Pranav Jeevan P
If a larger country oppresses a smaller country, I’ll stand with the smaller country. If the smaller country has majoritarian religion that oppresses minority religions, I’ll stand with minority religions. If the minority religion has caste and one caste oppresses another caste, I’ll stand with the caste being oppressed. In the oppressed caste, if an employer oppresses his employee, I’ll stand with the employee. If the employee goes home and oppresses his wife, I’ll stand with that woman. Overall, oppression is my enemy”
– Thanthai Periyar E. V. Ramasamy
There is no better definition of Anarchism than the above quote by Periyar. Anarchism, also known as libertarian socialism, tries to question the coercive forms of power hierarchies which results in the oppression of people. It understands that the root cause of all oppression is power imbalances and every social structure that results in this creation of power hierarchies in terms of gender, caste, class, religion, race, nationality, sexuality, language etc. needs to be demolished. It attacks power by centering the idea of individual liberty and participatory democracy in all aspects of social and political interactions. Despite not following the emergence of anarchism or meeting with any anarchists, the vision and actions of Periyar closely aligns with the principles of anarchism.
The major difference of opinion between anarchists and Marxists is the idea of a centralized vanguard state that is needed as an intermediate before socialism can be achieved. Anarchists do not believe that a centralization of power by a party or a few intellectuals who dictate the course of action to masses is the right way for socialism to emerge. They know that forming a new power structure will again create new hierarchies which will replace the older systems of coercion with newer ones. Power and authority always tend to reproduce themselves, and even the creation of a communist vanguard state would inevitably lead to the creation of an oppressive bureaucratic privileged class that works against the majority to secure their self-interests. Therefore, change to socialism should not come from top-down imposition by a state or party, but should come from bottom-up, decentralized, from the grassroots, in the way people interact and practice democracy in their daily life. Freedom can never come through the agency of an authority.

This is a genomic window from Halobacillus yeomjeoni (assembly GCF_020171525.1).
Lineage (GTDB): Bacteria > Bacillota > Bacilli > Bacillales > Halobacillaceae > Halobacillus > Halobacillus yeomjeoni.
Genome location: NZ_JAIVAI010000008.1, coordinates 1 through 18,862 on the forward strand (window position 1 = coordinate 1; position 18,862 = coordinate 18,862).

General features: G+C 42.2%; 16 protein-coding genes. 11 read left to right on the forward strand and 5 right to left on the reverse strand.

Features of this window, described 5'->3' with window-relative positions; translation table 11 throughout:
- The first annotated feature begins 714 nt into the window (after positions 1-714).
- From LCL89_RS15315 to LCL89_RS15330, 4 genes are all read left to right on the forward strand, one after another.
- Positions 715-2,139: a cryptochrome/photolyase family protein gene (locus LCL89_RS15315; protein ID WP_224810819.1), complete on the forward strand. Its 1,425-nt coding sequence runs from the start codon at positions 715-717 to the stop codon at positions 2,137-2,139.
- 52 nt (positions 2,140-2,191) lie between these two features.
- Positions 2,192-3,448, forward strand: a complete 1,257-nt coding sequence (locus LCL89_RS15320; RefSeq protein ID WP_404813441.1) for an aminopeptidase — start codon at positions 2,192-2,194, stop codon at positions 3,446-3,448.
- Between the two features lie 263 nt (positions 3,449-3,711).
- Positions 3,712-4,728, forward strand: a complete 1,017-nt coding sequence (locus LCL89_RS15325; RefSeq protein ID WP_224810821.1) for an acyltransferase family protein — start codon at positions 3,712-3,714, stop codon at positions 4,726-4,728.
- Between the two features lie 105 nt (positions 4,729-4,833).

Anarchists do not think capturing state power and imposing their will on people by forcing them to follow certain guidelines or laws is going to create a sustainable change in society. The work needs to be done with the people at the ground level and help them realise the power of democratic self-organizing, mutual aid, direct participatory democracy, and decentralized federated political systems. This will establish a cultural shift in the way people interact with each other, within family, workplaces, schools, hospitals, and other social institutions.